by September 7, 2007 0 comments



Today each enterprise, irrespective of its size, deals with thousands of
e-mail on a daily basis. Most of these -mail contain essential business critical
information and data. The huge explosion of e-mail messages has prompted many
enterprises, to look beyond e-mail back-ups. A prime reason for the popularity
of e-mail archival applications is the explosion of email messages as well as
concerns about regulatory compliance and associated threats. Irrespective of
size and stature, each enterprise is subjected to have legal data retention
requirements. Most of the legal data is exchanged via e-mail. So, it becomes
essential to archive these business critical mails in such a manner that they
can be put forward within a stipulated period of time and without much fuss,
should a need arise. Failure to comply with such requests can lead to huge
losses for an enterprise.

Benefits
E-mail archival helps organizations index, store and retrieve critical
e-mail and important file attachments in an automated manner. It records the
details and content of each mail sent or received by an organization in a
tamper-proof and auditable manner.

E-mail archival solutions help improve the performance of the e-mail server
by off-loading content from the production server. Archiving also helps users to
get access to business critical mails irrespective of their age. It eliminates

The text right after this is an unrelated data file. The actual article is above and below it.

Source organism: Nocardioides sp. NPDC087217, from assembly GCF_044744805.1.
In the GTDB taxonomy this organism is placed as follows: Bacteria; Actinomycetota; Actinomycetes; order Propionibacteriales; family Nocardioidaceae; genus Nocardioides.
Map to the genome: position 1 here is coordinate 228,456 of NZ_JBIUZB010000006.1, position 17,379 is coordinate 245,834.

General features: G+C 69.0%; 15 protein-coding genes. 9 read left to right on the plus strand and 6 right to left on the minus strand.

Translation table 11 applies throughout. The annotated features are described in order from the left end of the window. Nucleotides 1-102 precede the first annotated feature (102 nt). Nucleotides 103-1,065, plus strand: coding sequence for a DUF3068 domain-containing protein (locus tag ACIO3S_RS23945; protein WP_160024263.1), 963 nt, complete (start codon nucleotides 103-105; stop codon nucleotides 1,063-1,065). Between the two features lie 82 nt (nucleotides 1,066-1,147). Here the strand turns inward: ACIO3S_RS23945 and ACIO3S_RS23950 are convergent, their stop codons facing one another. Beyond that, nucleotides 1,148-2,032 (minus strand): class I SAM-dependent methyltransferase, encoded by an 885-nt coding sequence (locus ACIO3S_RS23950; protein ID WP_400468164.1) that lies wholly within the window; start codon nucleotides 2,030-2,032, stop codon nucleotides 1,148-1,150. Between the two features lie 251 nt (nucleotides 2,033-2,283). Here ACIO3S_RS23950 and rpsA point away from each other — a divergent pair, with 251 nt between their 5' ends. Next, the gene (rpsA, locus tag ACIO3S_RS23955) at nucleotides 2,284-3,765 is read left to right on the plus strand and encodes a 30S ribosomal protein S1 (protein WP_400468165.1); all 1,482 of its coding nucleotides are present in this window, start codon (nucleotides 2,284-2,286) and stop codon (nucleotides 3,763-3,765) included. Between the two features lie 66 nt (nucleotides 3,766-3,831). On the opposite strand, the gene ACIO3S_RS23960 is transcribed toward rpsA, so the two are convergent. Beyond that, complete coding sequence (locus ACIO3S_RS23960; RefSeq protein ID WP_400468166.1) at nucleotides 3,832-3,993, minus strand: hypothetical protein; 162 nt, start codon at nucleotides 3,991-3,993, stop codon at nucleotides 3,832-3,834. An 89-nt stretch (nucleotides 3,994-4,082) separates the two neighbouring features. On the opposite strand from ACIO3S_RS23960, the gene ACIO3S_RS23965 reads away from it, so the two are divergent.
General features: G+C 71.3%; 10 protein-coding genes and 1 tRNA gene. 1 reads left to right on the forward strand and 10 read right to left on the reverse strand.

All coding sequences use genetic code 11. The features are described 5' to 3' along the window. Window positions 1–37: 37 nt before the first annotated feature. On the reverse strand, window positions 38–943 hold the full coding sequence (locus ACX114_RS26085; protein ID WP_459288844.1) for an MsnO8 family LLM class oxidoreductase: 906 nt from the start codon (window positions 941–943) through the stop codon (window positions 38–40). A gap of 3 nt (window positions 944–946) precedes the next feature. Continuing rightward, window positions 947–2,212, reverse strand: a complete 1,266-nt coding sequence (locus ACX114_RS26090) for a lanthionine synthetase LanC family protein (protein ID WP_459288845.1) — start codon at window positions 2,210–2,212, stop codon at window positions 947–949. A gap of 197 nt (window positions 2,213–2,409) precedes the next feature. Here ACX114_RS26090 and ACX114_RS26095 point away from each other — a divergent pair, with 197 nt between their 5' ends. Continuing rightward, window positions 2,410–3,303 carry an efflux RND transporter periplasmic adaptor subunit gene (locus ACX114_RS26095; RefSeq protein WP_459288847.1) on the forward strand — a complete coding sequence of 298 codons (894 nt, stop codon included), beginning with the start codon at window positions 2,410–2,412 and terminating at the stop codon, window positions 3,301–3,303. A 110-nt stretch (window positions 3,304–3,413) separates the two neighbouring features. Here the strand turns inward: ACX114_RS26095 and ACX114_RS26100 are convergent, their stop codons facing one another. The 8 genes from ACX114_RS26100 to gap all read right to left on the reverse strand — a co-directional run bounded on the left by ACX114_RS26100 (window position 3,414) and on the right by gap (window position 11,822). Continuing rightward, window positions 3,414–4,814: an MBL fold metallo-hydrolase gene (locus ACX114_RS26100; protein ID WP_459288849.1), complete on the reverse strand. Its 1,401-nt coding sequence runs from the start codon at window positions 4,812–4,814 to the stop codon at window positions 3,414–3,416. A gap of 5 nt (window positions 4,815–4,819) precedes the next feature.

the need to create risky .PST/.NSF files and enforce consistent e-mail policies.
Archiving also ensures more free space and hence lower storage cost. One of the
main driving force toward archival of e-mails is compliance with statutory
regulations, as organizations need to provide access to regulators when asked to
do so. Another important factor is litigation support. In the traditional e-mail
archival system, where information is spread across several systems within an
organization, it becomes difficult to provide e-mails in support of litigation.
Some of the compliance regulations generally met by most e-mail archiving
solutions are: Sarbanes-Oxley Act 2002: Security and Exchange Commission (SEC);
HiPAA; and NASD.

Best practices in
e-mail archival

Following are some of the best
practices that will reduce some implementation, maintenance and archiving
concerns:

  1. Optimizing
    the archiving database:
    When e-mail
    archiving applications archive e-mail in a database, some of the tables of
    database require regular maintenance. They need to be serviced on a
    regular basis, as the table size might go beyond a threshold which will
    effect the performance of the archiving application. For this, you need to
    set the appropriate safety overhead and ensure that the suspect table can